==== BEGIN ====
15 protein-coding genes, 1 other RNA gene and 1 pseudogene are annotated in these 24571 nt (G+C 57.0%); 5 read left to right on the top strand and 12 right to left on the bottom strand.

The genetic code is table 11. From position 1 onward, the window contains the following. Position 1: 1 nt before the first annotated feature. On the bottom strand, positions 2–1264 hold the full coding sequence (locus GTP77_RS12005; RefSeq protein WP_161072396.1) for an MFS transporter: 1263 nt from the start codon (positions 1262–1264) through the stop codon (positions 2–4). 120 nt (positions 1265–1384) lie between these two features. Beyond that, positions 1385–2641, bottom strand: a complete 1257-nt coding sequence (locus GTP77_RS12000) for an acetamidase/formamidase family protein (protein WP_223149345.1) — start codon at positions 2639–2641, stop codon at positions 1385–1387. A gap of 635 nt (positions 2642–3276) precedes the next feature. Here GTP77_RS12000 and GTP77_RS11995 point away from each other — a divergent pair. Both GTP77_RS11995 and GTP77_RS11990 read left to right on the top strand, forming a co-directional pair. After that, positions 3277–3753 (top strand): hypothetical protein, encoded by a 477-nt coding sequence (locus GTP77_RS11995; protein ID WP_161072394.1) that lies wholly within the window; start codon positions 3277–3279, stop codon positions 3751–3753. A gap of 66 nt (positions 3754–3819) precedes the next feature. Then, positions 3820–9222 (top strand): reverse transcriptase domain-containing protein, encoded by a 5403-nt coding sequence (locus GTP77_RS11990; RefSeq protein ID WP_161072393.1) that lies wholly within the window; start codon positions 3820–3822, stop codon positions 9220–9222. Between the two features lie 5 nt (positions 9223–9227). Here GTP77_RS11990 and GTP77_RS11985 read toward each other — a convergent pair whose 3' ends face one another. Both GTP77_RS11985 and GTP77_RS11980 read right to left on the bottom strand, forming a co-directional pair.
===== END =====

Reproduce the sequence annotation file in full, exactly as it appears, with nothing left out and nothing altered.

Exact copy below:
15 protein-coding genes, 1 other RNA gene and 1 pseudogene are annotated in these 24571 nt (G+C 57.0%); 5 read left to right on the top strand and 12 right to left on the bottom strand.

The genetic code is table 11. From position 1 onward, the window contains the following. Position 1: 1 nt before the first annotated feature. On the bottom strand, positions 2–1264 hold the full coding sequence (locus GTP77_RS12005; RefSeq protein WP_161072396.1) for an MFS transporter: 1263 nt from the start codon (positions 1262–1264) through the stop codon (positions 2–4). 120 nt (positions 1265–1384) lie between these two features. Beyond that, positions 1385–2641, bottom strand: a complete 1257-nt coding sequence (locus GTP77_RS12000) for an acetamidase/formamidase family protein (protein WP_223149345.1) — start codon at positions 2639–2641, stop codon at positions 1385–1387. A gap of 635 nt (positions 2642–3276) precedes the next feature. Here GTP77_RS12000 and GTP77_RS11995 point away from each other — a divergent pair. Both GTP77_RS11995 and GTP77_RS11990 read left to right on the top strand, forming a co-directional pair. After that, positions 3277–3753 (top strand): hypothetical protein, encoded by a 477-nt coding sequence (locus GTP77_RS11995; protein ID WP_161072394.1) that lies wholly within the window; start codon positions 3277–3279, stop codon positions 3751–3753. A gap of 66 nt (positions 3754–3819) precedes the next feature. Then, positions 3820–9222 (top strand): reverse transcriptase domain-containing protein, encoded by a 5403-nt coding sequence (locus GTP77_RS11990; RefSeq protein ID WP_161072393.1) that lies wholly within the window; start codon positions 3820–3822, stop codon positions 9220–9222. Between the two features lie 5 nt (positions 9223–9227). Here GTP77_RS11990 and GTP77_RS11985 read toward each other — a convergent pair whose 3' ends face one another. Both GTP77_RS11985 and GTP77_RS11980 read right to left on the bottom strand, forming a co-directional pair.